The Bureau of Labor Statistics said that consumer prices rose 0.3 percent in December, rising for the fifth straight month. The increase in the latest release stemmed largely from higher energy costs, up 1.5 percent, with gasoline prices up 3.0 percent. Indeed, the average price of regular conventional gasoline was $2.25 per gallon on December 26, up from $2.08 on November 28, according to the Energy Information Administration. Over the past 12 months, energy prices have risen 5.4 percent. At the same time, food prices were unchanged for the sixth consecutive month, with a decline of 0.2 percent since December 2015. Overall, the consumer price index increased 2.1 percent year-over-year in October, up from 0.9 percent in July and the highest level since May 2014.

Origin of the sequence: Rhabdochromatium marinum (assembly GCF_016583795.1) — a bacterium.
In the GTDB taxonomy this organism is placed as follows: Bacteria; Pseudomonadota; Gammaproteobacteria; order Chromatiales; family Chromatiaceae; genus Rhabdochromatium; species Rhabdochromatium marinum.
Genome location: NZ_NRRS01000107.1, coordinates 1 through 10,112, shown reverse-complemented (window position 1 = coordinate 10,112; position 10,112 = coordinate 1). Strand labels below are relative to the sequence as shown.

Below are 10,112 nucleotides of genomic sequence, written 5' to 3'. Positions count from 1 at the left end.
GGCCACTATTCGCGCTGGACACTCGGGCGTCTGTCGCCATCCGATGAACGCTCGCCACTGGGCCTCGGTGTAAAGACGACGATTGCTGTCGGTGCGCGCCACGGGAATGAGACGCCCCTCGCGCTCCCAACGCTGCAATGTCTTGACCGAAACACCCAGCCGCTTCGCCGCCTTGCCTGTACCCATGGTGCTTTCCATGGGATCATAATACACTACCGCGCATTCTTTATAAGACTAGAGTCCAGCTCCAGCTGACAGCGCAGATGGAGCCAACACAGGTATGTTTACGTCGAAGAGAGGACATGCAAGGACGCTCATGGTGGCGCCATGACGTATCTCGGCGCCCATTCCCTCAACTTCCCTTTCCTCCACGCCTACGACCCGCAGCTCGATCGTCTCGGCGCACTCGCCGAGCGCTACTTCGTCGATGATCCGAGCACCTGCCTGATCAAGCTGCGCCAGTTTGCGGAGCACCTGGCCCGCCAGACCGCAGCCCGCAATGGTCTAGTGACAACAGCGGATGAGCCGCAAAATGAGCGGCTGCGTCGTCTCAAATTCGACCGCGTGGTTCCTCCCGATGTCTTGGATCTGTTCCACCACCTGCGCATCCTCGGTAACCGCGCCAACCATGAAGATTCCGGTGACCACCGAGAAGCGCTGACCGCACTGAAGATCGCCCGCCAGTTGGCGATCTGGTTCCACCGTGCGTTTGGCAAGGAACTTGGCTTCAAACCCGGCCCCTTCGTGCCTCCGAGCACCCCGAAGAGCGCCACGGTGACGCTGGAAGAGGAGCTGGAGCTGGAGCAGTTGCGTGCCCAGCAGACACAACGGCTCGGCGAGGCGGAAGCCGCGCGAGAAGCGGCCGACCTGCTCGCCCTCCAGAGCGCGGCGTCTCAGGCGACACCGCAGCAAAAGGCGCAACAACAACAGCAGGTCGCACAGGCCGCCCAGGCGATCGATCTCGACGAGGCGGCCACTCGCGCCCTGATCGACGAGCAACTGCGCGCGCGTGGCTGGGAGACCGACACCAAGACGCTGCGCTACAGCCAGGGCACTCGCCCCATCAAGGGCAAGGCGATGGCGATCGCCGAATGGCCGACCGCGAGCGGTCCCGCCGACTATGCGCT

Core consumer prices were up 0.2 percent in December, mirroring the pace seen in November. There were higher prices for medical care, new and used vehicles, transportation services and shelter, but lower costs for apparel and household furnishings. Excluding food and energy costs, consumer prices have increased 2.2 percent over the past 12 months, which was the average for 2016. Even though core consumer price inflation has exceeded the Federal Reserve’s stated goal of 2 percent for 14 consecutive months, overall prices pressures remain modest and under control for now.